You send the email, hear nothing back. Your deadline is looming, you chase. You get a quick response that doesn’t include all the details you need. Sounds familiar?
You’re not alone.
On average, professionals have more than 200 emails in their inbox and receive 120 new ones each day but respond to only 25% of them. Harvard Business Review
Exploring how to write effective emails can save yourself time, by making it more likely you’ll get the response you need, when you need it.
Does that sound like a bold claim? Read on.
Take a quick look back over the emails you’ve written
Do you notice any of the following characteristics in the emails you’ve written to-date?
- The subject line describes the topic of the email
- The content looks like a ‘laundry list’ of related details, often with lots of information, but little structure
- The call-to-action comes at the end of the email
We all do it. And when we’re at our worst, we do it a lot. We’re in a rush and we need to get the email out, so we throw the topic into the subject line, we write down everything we think is important, then we ask the recipient to take action. And hit send.
This is quick. But also, slow.
It puts all the responsibility onto the recipient to take the time to read and understand what’s required. It’s certainly not how to write effective emails.
Don’t be surprised when you hear nothing back!
Use the ‘pyramid principle’ to write your emails
Effective emails get the response you need, when you need it.
You can discover how to write effective emails using the pyramid principle. It’s simple, and powerful. As you’re writing your email, think of a pyramid.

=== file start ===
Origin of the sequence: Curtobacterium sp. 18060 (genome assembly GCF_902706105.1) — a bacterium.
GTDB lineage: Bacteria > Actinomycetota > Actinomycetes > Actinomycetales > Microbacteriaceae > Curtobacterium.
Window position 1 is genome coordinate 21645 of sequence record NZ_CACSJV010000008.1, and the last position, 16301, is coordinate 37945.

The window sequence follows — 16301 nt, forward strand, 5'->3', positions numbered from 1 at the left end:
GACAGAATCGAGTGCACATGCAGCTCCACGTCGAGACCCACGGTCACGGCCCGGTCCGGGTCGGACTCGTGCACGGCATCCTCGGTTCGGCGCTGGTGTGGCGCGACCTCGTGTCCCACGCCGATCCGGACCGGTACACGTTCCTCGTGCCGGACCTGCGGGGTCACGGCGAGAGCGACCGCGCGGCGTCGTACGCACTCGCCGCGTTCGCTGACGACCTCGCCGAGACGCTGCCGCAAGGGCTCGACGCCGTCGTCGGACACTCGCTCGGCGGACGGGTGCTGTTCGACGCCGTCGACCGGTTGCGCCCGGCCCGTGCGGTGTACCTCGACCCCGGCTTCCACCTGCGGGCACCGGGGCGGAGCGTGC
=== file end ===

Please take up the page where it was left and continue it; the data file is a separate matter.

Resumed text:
At the tip of the pyramid is the call-to-action. This is what you want the recipient to do!
The next layer is all about why it’s important to the recipient to take the action.
Then comes the essential information.
Then any further details that may be required.
How to write effective emails
What does this look like in practice?
- Put the requested action in the subject line
- Repeat the requested action in the opening para, with a due date
- Explain the benefit (to the recipient!)
- Explain any further details regarding how you want the recipient to take action
- Provide any further information that may useful to the recipient
- Repeat the call to action
Take a look below to see what this looks like.
How to write effective emails sample
Here is a sample of how to write effective emails, using the pyramid structure that I’ve covered in this article.
As you can see, it just takes a few moments of thought as your fingers hover over the keys. And it gives you a much better chance of getting the response that you need, when you need it.
You can adjust the writing style to suit yourself and the relationship that you have with the recipient.
And if your request doesn’t have a strong benefit for the recipient then frame the benefit in the context of the business.
How to write effective emails in summary
When we’re at our worst we write emails that are quick for us but make it harder for the recipient. This will slow us down and take more time in the long run: because we won’t get the response we need, when we need it.
Use the pyramid principle to remind you how to write effective emails, starting with the call-to-action.
Explain to the recipient the benefit (to them!) of responding.
And make it clear how and when you want them to respond.
Leave any details, background information or ‘may be useful’ information until the end of the email.
Final thought: if it’s a difficult email to write, maybe you should call them and have a conversation.
I’m at my best when helping people to learn, grow and succeed. This might be facilitating a training program, coaching a colleague, or sharing advice with my kids. I’m also an introvert by nature, and love to read, reflect and write. Hence this blog!